It’s ironic that in the same week we publish our top 40 HR power players for 2005, recruitment firm Kelly Services releases a report concluding that HR is the unhappiest profession in the UK.
Unlike Europe where HR is the most satisfied of all business divisions, four in 10 HR professionals say they are unhappy or very unhappy, and only 46% admit to being happy or very happy in their jobs.
There is clearly a large divide between those who are leading the way in HR practice – ably translating business priorities into compelling people management strategies – and those who feel stressed, overlooked and sick of shouldering other people’s problems.
So what’s the solution to make HR feel good about itself? Is becoming more strategic the pick-me-up for such low morale? Show that you add value, and as a result you will also feel more valuable?
That’s what the CBI suggests. It’s also what a group of HR professionals concluded at last week’s HR Directors Club workshop on human capital management (HCM). HR wants to be considered as more than just record-keepers, they said, so it’s up to HR to have courage in its convictions, to be an enabler and a driver of change.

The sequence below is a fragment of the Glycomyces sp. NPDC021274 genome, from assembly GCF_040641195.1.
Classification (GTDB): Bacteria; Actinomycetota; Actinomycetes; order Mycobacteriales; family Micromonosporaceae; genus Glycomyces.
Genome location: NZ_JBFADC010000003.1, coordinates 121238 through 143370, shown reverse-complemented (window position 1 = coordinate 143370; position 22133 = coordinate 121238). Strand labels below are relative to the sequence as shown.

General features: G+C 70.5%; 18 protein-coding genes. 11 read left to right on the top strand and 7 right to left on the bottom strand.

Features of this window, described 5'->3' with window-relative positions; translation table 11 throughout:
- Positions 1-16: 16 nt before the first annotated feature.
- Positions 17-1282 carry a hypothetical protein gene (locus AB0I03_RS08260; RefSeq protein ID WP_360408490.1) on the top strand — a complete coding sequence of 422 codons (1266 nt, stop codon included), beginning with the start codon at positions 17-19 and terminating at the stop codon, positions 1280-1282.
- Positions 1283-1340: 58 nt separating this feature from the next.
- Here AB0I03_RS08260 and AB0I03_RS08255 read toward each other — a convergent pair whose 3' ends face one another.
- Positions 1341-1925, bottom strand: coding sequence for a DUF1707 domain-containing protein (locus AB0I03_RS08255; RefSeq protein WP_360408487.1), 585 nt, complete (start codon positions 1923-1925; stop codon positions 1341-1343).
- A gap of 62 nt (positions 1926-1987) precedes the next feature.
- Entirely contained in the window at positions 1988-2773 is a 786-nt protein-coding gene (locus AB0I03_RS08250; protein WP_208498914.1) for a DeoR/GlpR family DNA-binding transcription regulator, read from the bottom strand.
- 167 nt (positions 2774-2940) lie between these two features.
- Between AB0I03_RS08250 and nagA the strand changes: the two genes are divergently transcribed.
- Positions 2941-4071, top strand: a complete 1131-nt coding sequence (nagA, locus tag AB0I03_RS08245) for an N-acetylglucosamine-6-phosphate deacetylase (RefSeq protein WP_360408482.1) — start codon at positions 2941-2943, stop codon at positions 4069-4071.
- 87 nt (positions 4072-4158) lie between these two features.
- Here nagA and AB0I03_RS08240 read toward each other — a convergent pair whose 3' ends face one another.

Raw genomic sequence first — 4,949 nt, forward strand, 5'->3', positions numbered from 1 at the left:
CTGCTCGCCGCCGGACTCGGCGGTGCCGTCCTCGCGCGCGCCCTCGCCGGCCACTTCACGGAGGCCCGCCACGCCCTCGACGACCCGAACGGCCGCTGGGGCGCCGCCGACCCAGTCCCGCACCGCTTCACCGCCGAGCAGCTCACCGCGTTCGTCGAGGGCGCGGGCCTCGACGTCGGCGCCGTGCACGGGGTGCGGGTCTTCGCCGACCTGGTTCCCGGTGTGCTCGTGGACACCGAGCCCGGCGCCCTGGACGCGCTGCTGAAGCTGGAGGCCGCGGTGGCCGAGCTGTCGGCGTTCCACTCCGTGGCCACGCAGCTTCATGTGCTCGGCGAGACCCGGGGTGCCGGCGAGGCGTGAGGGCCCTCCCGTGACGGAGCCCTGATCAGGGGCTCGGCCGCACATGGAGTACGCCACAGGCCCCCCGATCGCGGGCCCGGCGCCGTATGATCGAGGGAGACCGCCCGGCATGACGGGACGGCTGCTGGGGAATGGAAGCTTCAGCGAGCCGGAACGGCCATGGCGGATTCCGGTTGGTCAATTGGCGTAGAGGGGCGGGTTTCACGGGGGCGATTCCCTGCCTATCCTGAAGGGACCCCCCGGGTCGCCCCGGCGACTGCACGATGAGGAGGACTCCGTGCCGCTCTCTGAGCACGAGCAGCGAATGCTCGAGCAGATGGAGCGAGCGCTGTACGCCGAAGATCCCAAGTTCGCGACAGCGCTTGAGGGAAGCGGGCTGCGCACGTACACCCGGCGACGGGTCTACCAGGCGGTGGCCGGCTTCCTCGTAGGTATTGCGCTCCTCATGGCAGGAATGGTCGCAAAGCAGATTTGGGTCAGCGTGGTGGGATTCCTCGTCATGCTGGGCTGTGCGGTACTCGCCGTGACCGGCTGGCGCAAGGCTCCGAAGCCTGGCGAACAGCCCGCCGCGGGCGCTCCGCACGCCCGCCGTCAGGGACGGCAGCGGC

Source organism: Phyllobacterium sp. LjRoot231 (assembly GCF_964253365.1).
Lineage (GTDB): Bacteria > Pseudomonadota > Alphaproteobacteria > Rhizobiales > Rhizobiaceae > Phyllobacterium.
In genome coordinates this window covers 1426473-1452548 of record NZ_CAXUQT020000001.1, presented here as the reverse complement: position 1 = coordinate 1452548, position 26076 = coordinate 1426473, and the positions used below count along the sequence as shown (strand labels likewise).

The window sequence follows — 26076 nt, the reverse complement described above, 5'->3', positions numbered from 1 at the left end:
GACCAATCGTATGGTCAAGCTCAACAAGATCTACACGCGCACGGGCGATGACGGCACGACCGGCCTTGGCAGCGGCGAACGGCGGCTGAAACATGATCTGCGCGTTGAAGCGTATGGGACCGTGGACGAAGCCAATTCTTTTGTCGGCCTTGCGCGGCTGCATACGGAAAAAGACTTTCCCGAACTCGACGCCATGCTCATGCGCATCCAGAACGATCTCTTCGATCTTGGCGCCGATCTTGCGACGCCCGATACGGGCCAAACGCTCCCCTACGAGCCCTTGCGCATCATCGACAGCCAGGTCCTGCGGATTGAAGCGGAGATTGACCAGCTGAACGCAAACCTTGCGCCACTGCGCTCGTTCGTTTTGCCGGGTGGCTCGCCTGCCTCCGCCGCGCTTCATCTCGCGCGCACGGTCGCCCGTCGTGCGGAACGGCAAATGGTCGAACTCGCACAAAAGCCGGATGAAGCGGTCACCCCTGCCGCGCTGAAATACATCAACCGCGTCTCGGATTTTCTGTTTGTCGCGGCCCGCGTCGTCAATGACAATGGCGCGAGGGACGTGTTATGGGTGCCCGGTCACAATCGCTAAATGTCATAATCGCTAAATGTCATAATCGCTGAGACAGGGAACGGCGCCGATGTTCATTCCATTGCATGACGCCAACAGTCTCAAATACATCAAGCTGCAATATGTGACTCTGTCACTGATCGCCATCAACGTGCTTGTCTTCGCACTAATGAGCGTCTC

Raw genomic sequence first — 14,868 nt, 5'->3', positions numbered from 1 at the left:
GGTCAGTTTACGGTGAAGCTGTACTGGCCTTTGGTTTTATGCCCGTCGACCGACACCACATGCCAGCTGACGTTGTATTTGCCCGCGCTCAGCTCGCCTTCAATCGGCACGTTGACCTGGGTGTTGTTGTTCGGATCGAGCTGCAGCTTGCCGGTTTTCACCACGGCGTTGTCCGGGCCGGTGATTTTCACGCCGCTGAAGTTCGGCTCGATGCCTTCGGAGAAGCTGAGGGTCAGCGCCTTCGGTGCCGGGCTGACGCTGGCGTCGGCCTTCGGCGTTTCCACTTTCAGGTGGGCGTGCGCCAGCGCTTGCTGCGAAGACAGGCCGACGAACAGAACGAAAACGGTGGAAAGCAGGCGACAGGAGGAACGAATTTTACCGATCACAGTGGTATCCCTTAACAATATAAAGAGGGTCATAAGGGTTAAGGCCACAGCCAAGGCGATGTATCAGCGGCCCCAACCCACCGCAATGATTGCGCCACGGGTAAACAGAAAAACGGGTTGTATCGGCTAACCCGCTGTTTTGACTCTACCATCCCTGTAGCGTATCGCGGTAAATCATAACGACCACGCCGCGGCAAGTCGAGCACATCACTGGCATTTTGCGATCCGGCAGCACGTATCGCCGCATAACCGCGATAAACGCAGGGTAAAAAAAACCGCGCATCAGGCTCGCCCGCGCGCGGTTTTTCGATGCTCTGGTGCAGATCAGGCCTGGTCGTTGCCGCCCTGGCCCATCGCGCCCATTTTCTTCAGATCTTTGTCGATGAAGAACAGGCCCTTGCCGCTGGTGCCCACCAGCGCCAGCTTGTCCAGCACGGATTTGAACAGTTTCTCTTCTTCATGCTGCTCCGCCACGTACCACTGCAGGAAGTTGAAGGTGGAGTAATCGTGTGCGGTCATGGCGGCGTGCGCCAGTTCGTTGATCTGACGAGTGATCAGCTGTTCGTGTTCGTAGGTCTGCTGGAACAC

Start by finding out what’s important to the business and how HR can help, then report back using language business leaders understand.
Sales and marketing departments don’t worry about presenting their projected figures, and neither should HR. Don’t worry whether it’s called HCM or something else; just start with statistics that show HR’s value to the bottom line. And fit your argument to the strategic picture the board is interested in.
They concluded that HR must be brave, courageous, and prepared to stand up and be counted. If more HR professionals do this, then choosing next year’s top 40 power players will be a much tougher job.